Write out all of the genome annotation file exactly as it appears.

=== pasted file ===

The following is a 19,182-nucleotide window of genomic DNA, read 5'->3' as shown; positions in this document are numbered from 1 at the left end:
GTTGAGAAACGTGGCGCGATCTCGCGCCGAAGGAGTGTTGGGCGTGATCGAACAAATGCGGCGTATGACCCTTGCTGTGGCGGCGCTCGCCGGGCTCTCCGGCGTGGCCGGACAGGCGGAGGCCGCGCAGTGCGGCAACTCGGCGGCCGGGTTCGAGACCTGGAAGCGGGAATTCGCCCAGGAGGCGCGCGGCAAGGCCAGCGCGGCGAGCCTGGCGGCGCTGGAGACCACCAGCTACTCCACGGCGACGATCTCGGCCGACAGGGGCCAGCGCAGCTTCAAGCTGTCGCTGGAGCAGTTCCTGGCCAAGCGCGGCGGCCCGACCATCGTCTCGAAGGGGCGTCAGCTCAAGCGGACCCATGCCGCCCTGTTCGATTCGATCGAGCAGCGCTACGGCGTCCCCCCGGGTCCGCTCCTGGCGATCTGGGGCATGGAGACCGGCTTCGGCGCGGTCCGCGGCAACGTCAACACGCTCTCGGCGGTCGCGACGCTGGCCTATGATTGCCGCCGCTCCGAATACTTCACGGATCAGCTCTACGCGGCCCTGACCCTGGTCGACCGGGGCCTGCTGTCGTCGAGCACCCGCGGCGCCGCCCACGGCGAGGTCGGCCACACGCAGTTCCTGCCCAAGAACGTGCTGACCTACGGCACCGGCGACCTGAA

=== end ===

The following is a 19,182-nucleotide window of genomic DNA, read 5'->3' as shown; positions in this document are numbered from 1 at the left end:
GTTGAGAAACGTGGCGCGATCTCGCGCCGAAGGAGTGTTGGGCGTGATCGAACAAATGCGGCGTATGACCCTTGCTGTGGCGGCGCTCGCCGGGCTCTCCGGCGTGGCCGGACAGGCGGAGGCCGCGCAGTGCGGCAACTCGGCGGCCGGGTTCGAGACCTGGAAGCGGGAATTCGCCCAGGAGGCGCGCGGCAAGGCCAGCGCGGCGAGCCTGGCGGCGCTGGAGACCACCAGCTACTCCACGGCGACGATCTCGGCCGACAGGGGCCAGCGCAGCTTCAAGCTGTCGCTGGAGCAGTTCCTGGCCAAGCGCGGCGGCCCGACCATCGTCTCGAAGGGGCGTCAGCTCAAGCGGACCCATGCCGCCCTGTTCGATTCGATCGAGCAGCGCTACGGCGTCCCCCCGGGTCCGCTCCTGGCGATCTGGGGCATGGAGACCGGCTTCGGCGCGGTCCGCGGCAACGTCAACACGCTCTCGGCGGTCGCGACGCTGGCCTATGATTGCCGCCGCTCCGAATACTTCACGGATCAGCTCTACGCGGCCCTGACCCTGGTCGACCGGGGCCTGCTGTCGTCGAGCACCCGCGGCGCCGCCCACGGCGAGGTCGGCCACACGCAGTTCCTGCCCAAGAACGTGCTGACCTACGGCACCGGCGACCTGAA